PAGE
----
Other good examples are Array#map, Array#reduce and Array#grep.

PS I apologize for the indentation, my mail client is acting up.
On Thursday, 12 May 2011 at 10:20 pm, 7stud – wrote:
Is it a higher order function because it calls a global method?

On May 12, 9:56pm, David J. [email protected] wrote:

Second, look into higher order functions. They let you change code from this:
results << p if @arg.match(name)

end
Any time you see this pattern in your code, you should automatically think

Thanks very much to you both for hanging in there with me.
subordinate to Expression. That was stupid on my part, but I blame it
and/or I discover it’s a fool’s errand.

With my very best wishes to you both and thanks for your generous
insights,
Richard

Hi Dave,

I checked out your Version 2. Added puts stuff and restriction to
names of files, which should probably be another one of your methods
instead of my hard-coding.
Expanded code: http://www.pastie.org/1895917
Output: http://www.pastie.org/1895932

I have only one question: I put a space between the & and the method
following it; the code broke. Is the construct you used documented on-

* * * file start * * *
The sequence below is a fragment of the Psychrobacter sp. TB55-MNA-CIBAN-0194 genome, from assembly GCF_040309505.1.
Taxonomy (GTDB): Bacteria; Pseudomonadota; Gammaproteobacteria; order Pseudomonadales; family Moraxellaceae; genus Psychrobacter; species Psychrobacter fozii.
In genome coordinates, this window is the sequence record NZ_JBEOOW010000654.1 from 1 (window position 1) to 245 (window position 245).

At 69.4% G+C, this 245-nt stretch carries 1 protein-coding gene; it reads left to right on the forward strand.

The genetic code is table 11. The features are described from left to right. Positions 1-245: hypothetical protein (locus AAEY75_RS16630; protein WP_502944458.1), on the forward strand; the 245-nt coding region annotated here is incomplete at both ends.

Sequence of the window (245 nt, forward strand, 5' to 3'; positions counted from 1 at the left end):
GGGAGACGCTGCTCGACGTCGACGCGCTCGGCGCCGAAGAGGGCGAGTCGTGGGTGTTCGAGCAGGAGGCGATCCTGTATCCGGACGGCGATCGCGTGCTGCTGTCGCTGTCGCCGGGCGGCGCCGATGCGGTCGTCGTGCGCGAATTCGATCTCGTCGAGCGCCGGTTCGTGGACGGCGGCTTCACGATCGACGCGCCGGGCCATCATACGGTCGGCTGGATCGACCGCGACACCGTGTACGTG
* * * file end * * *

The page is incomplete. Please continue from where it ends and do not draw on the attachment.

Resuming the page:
line somewhere? I’ve peeked at lambda documentation so I’ve got the
drift but I haven’t used it in any of my code so far.

I copied your memo on the approach and plan to review it and use/
expand your code after I finish getting Russ Olson’s code working or
giving up on it. To his credit, he posted his code on-line so I can
avoid typos and he included an apparently thorough set of unit tests.
So I’ve got a lot of studying to do.

Again, thanks for your guidance and great ideas,
Richard

Hi Richard,

The & has to be adjacent to “all” or “filename” to act as expected. The
&
can mean one of two related things when you pass it to a method:

  1. It can mean “pass the lambda expression that this variable points to
    into
    a block”. That makes the following to snippets equivalent:

Snippet 1

filter_function = lambda {|x| x == 2 }
[1, 2, 3, 4, 2].select &filter_function

Snippet 2

[1, 2, 3, 4, 2].select {|x| x == 2 }

  1. It can mean “pass the instance method named by a symbol, and treat it
    as
    a block”.

That makes these two equivalent:

Snippet 1

[1, 2, 3, 4, 2].select {|x| x.even? }

Snippet 2

[1, 2, 3, 4, 2].select(&:even?)

So what my code is doing is calling the all method, for example, and
that
method’s sole job is to return a lambda that can then be passed in per
the
above. You don’t have to wrap the lambda in a method like I did. You
could
also just say:

all = lambda {|x| x }

I hope that makes things a little clearer!

Cheers,
David
On Fri, May 13, 2011 at 3:31 AM, RichardOnRails <